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The American Journal of Managed Care August 2018
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Impact of a Medical Home Model on Costs and Utilization Among Comorbid HIV-Positive Medicaid Patients
Paul Crits-Christoph, PhD; Robert Gallop, PhD; Elizabeth Noll, PhD; Aileen Rothbard, ScD; Caroline K. Diehl, BS; Mary Beth Connolly Gibbons, PhD; Robert Gross, MD, MSCE; and Karin V. Rhodes, MD, MS
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Impact of a Medical Home Model on Costs and Utilization Among Comorbid HIV-Positive Medicaid Patients

Paul Crits-Christoph, PhD; Robert Gallop, PhD; Elizabeth Noll, PhD; Aileen Rothbard, ScD; Caroline K. Diehl, BS; Mary Beth Connolly Gibbons, PhD; Robert Gross, MD, MSCE; and Karin V. Rhodes, MD, MS
Among HIV-positive Medicaid patients with comorbid medical and psychiatric disorders, there was increased outpatient service utilization, yet relative cost savings, for patients who were treated in patient-centered medical homes.
ABSTRACT

Objectives: The Pennsylvania Chronic Care Initiative (CCI) was a statewide patient-centered medical home (PCMH) initiative implemented from 2008 to 2011. This study examined whether the CCI affected utilization and costs for HIV-positive Medicaid patients with both medical and behavioral health comorbidities.

Study Design: Nonrandomized comparison of 302 HIV-positive Medicaid patients treated in 137 CCI practices and 2577 HIV-positive Medicaid patients treated elsewhere.

Methods: All patients had chronic medical conditions (diabetes, chronic obstructive pulmonary disease, asthma, or congestive heart failure) and a psychiatric and/or substance use disorder. Analyses used Medicaid claims data to examine changes in total per patient costs per month from 1 year prior to 1 year following an index episode. Propensity score weighting was used to adjust for potential sample differences. Secondary outcomes included costs and utilization of emergency department, inpatient, and outpatient/pharmacy services.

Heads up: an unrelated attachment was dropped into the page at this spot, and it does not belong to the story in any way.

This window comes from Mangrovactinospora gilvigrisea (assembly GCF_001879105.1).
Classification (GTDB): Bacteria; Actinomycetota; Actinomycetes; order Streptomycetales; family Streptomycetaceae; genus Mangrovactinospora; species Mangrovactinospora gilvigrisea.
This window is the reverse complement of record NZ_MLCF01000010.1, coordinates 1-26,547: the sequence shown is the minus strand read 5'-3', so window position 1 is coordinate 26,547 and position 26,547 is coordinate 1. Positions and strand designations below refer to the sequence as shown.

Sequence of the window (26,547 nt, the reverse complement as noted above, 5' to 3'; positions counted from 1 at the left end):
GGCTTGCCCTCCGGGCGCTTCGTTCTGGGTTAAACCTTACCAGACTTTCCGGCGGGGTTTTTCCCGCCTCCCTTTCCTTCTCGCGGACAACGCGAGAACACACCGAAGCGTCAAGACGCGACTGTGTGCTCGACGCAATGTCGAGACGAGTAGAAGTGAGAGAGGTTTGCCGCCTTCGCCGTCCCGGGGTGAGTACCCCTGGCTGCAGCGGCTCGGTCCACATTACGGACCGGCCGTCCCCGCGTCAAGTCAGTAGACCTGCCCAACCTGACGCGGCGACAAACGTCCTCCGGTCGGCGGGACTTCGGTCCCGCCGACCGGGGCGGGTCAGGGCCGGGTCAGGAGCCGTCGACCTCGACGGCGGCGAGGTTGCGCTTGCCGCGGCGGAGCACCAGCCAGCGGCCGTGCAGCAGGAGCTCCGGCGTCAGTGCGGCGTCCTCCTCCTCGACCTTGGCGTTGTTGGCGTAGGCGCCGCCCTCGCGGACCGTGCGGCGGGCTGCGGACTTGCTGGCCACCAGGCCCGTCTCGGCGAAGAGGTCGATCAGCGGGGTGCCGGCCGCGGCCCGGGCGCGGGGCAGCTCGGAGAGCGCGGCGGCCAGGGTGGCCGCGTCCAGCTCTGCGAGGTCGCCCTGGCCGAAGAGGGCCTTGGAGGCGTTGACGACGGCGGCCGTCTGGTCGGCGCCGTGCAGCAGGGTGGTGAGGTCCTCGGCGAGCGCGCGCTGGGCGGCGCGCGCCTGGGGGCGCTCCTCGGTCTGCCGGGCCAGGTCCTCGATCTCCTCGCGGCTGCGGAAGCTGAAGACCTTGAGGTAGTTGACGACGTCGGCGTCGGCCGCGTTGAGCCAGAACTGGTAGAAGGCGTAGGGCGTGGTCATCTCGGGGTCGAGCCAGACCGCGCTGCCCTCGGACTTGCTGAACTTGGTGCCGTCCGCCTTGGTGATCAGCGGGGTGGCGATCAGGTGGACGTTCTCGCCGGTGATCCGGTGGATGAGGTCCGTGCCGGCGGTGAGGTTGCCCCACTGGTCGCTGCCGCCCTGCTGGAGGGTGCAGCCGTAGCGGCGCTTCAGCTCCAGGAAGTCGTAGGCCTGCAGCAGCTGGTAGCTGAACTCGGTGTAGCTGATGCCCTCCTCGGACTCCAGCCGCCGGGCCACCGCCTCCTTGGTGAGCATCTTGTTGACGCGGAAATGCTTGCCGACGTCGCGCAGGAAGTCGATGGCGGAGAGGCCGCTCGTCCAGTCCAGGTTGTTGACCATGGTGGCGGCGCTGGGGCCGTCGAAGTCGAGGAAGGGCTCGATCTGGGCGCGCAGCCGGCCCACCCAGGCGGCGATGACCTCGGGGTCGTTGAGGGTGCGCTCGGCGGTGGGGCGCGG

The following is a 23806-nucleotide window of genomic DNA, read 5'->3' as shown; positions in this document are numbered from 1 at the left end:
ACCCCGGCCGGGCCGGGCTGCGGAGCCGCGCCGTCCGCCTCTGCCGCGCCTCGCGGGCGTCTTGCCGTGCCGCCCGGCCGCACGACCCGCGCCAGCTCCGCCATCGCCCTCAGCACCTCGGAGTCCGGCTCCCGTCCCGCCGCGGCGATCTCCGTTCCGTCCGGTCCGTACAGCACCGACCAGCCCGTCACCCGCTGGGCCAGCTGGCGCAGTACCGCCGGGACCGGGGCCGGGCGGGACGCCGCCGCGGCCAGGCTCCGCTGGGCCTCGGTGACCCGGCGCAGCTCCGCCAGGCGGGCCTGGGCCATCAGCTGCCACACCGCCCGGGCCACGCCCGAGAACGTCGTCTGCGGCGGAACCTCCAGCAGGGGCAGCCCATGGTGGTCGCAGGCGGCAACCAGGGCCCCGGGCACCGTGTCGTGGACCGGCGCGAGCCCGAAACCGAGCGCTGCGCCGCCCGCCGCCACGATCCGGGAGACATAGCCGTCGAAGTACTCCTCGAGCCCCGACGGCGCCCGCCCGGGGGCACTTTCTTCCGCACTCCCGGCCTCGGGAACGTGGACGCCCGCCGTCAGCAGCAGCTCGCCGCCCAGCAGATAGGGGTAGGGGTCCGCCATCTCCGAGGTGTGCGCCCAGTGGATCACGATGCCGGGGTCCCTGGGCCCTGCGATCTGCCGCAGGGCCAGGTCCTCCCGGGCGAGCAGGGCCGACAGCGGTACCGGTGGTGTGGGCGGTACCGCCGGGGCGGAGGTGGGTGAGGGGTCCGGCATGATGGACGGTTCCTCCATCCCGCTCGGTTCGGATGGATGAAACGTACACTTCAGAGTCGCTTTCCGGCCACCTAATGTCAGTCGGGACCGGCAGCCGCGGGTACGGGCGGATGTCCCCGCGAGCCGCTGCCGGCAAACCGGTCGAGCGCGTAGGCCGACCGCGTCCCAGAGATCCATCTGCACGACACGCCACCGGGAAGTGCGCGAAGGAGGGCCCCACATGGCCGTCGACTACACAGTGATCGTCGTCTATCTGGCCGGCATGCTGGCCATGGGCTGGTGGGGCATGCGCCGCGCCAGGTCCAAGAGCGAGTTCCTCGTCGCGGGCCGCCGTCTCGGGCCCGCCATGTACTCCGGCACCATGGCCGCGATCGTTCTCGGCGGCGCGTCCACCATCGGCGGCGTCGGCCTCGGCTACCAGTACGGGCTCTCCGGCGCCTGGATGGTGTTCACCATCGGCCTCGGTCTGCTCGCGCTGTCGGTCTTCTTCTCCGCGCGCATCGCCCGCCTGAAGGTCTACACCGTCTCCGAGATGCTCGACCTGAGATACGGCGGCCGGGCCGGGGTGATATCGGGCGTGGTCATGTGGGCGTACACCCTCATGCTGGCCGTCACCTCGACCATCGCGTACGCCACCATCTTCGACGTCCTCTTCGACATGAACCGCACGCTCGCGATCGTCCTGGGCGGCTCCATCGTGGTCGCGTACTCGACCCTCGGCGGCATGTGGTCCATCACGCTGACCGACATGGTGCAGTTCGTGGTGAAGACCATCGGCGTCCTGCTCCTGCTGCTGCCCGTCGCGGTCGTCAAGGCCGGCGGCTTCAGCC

Results: We identified an average total cost savings of $214.10 per patient per month (P = .002) for the CCI group relative to the non-CCI group. This was a function of decreased inpatient medical (–$415.69; P = .007) and outpatient substance abuse treatment (–$4.86; P = .001) costs, but increased non-HIV pharmacy costs ($158.43; P = .001). Utilization for the CCI group, relative to the non-CCI group, was correspondingly decreased for inpatient medical services (odds ratio [OR], 0.619; P = .002) and inpatient services overall (OR, 0.404; P = .001), but that group had greater numbers of outpatient medical service claims when they occurred (11.7%; P = .003) and increased non-HIV pharmacy claims (9.7%; P = .001).

Conclusions: There was increased outpatient service utilization, yet relative cost savings, for HIV-positive Medicaid patients with medical and behavioral health comorbidities who were treated in PCMHs.

Am J Manag Care. 2018;24(8):368-375

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